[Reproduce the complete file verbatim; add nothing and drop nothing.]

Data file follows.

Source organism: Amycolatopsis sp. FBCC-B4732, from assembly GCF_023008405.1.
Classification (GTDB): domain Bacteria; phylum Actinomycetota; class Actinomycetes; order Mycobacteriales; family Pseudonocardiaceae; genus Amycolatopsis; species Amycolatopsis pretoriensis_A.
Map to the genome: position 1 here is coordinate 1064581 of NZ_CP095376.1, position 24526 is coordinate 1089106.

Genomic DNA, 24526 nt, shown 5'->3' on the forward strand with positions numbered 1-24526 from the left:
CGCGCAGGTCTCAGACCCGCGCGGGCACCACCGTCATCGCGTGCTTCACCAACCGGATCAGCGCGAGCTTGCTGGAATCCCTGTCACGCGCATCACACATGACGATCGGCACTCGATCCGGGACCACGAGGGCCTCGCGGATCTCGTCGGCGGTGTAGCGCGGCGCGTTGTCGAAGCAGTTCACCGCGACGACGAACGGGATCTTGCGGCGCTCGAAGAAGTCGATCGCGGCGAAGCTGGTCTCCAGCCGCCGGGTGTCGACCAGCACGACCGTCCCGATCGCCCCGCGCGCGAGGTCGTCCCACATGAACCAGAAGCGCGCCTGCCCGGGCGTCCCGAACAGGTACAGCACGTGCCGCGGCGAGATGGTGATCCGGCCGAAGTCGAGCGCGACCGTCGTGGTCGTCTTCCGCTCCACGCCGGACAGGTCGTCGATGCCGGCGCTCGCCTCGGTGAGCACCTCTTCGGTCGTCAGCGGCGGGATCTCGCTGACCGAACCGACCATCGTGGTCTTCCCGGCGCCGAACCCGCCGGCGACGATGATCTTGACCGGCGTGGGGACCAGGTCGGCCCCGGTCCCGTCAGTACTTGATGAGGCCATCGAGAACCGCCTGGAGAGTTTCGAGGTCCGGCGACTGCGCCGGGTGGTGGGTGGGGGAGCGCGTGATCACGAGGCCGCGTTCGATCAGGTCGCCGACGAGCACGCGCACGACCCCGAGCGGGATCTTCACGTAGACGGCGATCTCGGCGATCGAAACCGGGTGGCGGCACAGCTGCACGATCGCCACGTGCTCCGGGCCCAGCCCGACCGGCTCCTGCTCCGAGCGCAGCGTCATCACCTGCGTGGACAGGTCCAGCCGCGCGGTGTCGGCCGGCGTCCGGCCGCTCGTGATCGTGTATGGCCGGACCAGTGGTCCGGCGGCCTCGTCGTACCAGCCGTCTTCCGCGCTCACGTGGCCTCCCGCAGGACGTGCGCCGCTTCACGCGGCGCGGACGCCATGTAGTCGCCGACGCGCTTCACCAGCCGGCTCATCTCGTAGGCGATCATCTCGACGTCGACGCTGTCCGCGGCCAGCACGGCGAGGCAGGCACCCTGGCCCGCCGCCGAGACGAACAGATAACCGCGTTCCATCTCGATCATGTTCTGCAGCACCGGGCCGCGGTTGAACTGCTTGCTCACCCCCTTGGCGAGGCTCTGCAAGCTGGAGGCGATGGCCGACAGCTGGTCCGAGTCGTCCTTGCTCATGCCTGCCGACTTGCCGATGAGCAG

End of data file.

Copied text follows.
Source organism: Amycolatopsis sp. FBCC-B4732, from assembly GCF_023008405.1.
Classification (GTDB): domain Bacteria; phylum Actinomycetota; class Actinomycetes; order Mycobacteriales; family Pseudonocardiaceae; genus Amycolatopsis; species Amycolatopsis pretoriensis_A.
Map to the genome: position 1 here is coordinate 1064581 of NZ_CP095376.1, position 24526 is coordinate 1089106.

Genomic DNA, 24526 nt, shown 5'->3' on the forward strand with positions numbered 1-24526 from the left:
CGCGCAGGTCTCAGACCCGCGCGGGCACCACCGTCATCGCGTGCTTCACCAACCGGATCAGCGCGAGCTTGCTGGAATCCCTGTCACGCGCATCACACATGACGATCGGCACTCGATCCGGGACCACGAGGGCCTCGCGGATCTCGTCGGCGGTGTAGCGCGGCGCGTTGTCGAAGCAGTTCACCGCGACGACGAACGGGATCTTGCGGCGCTCGAAGAAGTCGATCGCGGCGAAGCTGGTCTCCAGCCGCCGGGTGTCGACCAGCACGACCGTCCCGATCGCCCCGCGCGCGAGGTCGTCCCACATGAACCAGAAGCGCGCCTGCCCGGGCGTCCCGAACAGGTACAGCACGTGCCGCGGCGAGATGGTGATCCGGCCGAAGTCGAGCGCGACCGTCGTGGTCGTCTTCCGCTCCACGCCGGACAGGTCGTCGATGCCGGCGCTCGCCTCGGTGAGCACCTCTTCGGTCGTCAGCGGCGGGATCTCGCTGACCGAACCGACCATCGTGGTCTTCCCGGCGCCGAACCCGCCGGCGACGATGATCTTGACCGGCGTGGGGACCAGGTCGGCCCCGGTCCCGTCAGTACTTGATGAGGCCATCGAGAACCGCCTGGAGAGTTTCGAGGTCCGGCGACTGCGCCGGGTGGTGGGTGGGGGAGCGCGTGATCACGAGGCCGCGTTCGATCAGGTCGCCGACGAGCACGCGCACGACCCCGAGCGGGATCTTCACGTAGACGGCGATCTCGGCGATCGAAACCGGGTGGCGGCACAGCTGCACGATCGCCACGTGCTCCGGGCCCAGCCCGACCGGCTCCTGCTCCGAGCGCAGCGTCATCACCTGCGTGGACAGGTCCAGCCGCGCGGTGTCGGCCGGCGTCCGGCCGCTCGTGATCGTGTATGGCCGGACCAGTGGTCCGGCGGCCTCGTCGTACCAGCCGTCTTCCGCGCTCACGTGGCCTCCCGCAGGACGTGCGCCGCTTCACGCGGCGCGGACGCCATGTAGTCGCCGACGCGCTTCACCAGCCGGCTCATCTCGTAGGCGATCATCTCGACGTCGACGCTGTCCGCGGCCAGCACGGCGAGGCAGGCACCCTGGCCCGCCGCCGAGACGAACAGATAACCGCGTTCCATCTCGATCATGTTCTGCAGCACCGGGCCGCGGTTGAACTGCTTGCTCACCCCCTTGGCGAGGCTCTGCAAGCTGGAGGCGATGGCCGACAGCTGGTCCGAGTCGTCCTTGCTCATGCCTGCCGACTTGCCGATGAGCAG